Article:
A lot goes into choosing an appropriate minimum wage level. Like most questions of government intervention in markets, it comes down to efficiency and equity. But even if everybody agreed on a balance between the two, there is still no guarantee that the intentions behind the law will match reality.
In the interest of providing a resource for those concerned about the minimum wage, I’ve distilled some data from the 2009 Bureau of Labor Statistics tables to address some basic questions.
Who Earns the Minimum Wage in the United States?
- 4.9% of hourly workers earn the minimum wage or lower*
- 2.9% of all workers earn the minimum wage or lower*
*Does not include self-employed individuals
Approximately half of the workers earning minimum wage or less in the United States are less than 25 years old. These workers are more likely to move beyond minimum wage employment than those from older brackets. More women than men earn the minimum wage, both in aggregate and within individual age groups.
Among the hourly workers of different ethnic groups, there is not much difference in the portion that earns minimum wage. The range varies only about one percentage point, from 4% to 5%.
Further data on who earns minimum wage in the U.S. is available at the Bureau of Labor Statistics Web site.
Who Earns Less Than the Minimum Wage?
Some categories of workers are exempt from minimum wage laws, including some teachers, computer professionals, and administrative professionals. More information about exemptions is available from the Department of Labor.
Is the Minimum Wage a “Living Wage”?
The concept of a living wage is ambiguous practically by definition. In this post, it refers to the threshold described here. These researchers provide an editable spreadsheet, allowing you to set your own expense estimates if you are so inclined.
Using their default settings, the Massachusetts minimum wage doesn’t meet the projected expenses of an individual working 40 hours per week, 52 weeks per year. This is also true of two adults with no children, and the gap only increases when children are involved. Fortunately, many of the workers earning minimum wage are not heads of households. But for those who are, this is problematic.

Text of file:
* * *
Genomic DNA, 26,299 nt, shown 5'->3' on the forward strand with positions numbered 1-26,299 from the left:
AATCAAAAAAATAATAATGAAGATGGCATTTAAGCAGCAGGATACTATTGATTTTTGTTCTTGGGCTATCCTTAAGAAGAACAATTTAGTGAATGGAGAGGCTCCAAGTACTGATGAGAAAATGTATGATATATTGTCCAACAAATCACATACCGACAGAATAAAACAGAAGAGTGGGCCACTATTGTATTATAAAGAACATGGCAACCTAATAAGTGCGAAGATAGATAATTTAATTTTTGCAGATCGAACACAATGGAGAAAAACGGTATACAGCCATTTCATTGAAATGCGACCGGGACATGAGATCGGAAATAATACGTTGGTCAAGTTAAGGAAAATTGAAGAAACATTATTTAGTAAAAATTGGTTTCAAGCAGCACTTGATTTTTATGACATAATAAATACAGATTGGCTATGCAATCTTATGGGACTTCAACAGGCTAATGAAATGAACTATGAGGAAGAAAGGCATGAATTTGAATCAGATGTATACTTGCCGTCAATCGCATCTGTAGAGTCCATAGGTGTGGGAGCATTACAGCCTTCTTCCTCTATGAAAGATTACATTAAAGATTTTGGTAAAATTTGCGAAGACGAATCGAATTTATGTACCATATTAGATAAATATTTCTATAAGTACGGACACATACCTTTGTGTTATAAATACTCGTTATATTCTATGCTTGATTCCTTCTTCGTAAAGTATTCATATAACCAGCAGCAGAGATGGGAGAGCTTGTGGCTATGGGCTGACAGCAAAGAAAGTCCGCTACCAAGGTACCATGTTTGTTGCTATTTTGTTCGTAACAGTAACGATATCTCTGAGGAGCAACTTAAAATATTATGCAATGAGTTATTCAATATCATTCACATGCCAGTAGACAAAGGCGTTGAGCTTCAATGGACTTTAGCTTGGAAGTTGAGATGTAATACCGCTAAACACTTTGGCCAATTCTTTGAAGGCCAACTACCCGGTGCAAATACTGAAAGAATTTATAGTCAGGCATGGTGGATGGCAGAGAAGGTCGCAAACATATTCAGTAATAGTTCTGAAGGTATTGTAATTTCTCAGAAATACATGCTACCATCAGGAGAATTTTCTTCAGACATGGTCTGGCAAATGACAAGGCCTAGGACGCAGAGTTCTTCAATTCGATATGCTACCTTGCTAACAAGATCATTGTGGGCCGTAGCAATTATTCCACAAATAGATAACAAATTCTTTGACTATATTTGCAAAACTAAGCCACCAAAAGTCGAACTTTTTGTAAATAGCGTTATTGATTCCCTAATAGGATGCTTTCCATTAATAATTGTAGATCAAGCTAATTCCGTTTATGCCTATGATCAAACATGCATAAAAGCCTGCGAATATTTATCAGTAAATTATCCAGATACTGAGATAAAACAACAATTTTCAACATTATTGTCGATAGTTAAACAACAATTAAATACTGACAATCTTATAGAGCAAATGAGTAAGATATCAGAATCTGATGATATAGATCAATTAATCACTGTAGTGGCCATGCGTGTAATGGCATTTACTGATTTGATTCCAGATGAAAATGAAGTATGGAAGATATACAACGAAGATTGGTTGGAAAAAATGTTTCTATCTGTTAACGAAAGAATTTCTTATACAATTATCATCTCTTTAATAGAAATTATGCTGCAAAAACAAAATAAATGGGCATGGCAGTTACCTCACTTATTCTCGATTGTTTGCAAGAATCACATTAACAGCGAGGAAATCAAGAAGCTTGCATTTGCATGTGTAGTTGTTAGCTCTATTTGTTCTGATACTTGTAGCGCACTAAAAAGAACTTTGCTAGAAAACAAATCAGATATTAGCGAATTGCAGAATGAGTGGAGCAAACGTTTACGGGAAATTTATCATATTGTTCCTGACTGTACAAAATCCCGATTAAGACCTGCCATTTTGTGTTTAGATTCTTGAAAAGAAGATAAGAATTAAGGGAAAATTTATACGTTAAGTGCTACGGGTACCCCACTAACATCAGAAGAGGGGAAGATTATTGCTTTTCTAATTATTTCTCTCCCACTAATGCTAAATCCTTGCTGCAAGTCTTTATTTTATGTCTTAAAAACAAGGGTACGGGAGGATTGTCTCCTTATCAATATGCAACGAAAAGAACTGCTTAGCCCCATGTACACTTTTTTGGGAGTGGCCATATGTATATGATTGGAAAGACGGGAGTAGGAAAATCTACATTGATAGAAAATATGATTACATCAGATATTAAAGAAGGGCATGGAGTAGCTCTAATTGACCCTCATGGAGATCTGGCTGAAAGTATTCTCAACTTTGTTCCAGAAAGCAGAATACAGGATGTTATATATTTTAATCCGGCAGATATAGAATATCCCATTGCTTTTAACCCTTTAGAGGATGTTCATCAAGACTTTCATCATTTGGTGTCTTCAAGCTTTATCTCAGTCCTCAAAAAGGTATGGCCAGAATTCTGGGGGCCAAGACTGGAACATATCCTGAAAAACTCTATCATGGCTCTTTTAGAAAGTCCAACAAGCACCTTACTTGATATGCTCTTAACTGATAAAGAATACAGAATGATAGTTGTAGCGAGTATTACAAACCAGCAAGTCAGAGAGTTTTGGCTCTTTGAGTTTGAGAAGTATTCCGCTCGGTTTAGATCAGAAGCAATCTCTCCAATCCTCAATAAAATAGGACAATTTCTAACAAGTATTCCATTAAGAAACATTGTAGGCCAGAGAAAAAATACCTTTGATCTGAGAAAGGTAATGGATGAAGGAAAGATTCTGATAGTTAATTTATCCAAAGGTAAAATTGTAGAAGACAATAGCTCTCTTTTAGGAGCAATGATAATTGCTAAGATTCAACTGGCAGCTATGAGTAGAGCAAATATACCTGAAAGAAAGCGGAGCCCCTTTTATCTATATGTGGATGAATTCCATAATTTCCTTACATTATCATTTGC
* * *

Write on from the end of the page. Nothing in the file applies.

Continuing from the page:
Is the Massachusetts minimum wage law significant?
One could reasonably conclude that the employment level impact of a state’s minimum wage will vary directly with the number of workers currently earning it. Massachusetts is one of twelve states (plus D.C.) with a minimum wage above the federally mandated level. A high proportion of its workers earn minimum wage, relative to the rest of this group:
Based on this “high” percentage, it appears that many workers would be directly affected. If employers had the option of paying these people less now, odds are that they would in most cases. An increase in the minimum wage would create higher incomes for some, and likely unemployment for others due to employers no longer being able to earn a profit based on higher labor costs.
Of course, the demand for these employers’ products may increase due to workers having some more disposable income, but that calculation is beyond the scope of this post.
I’m curious to hear readers’ thoughts on the minimum wage issues mentioned here, as well as what other statistics they’re interested in seeing on the subject.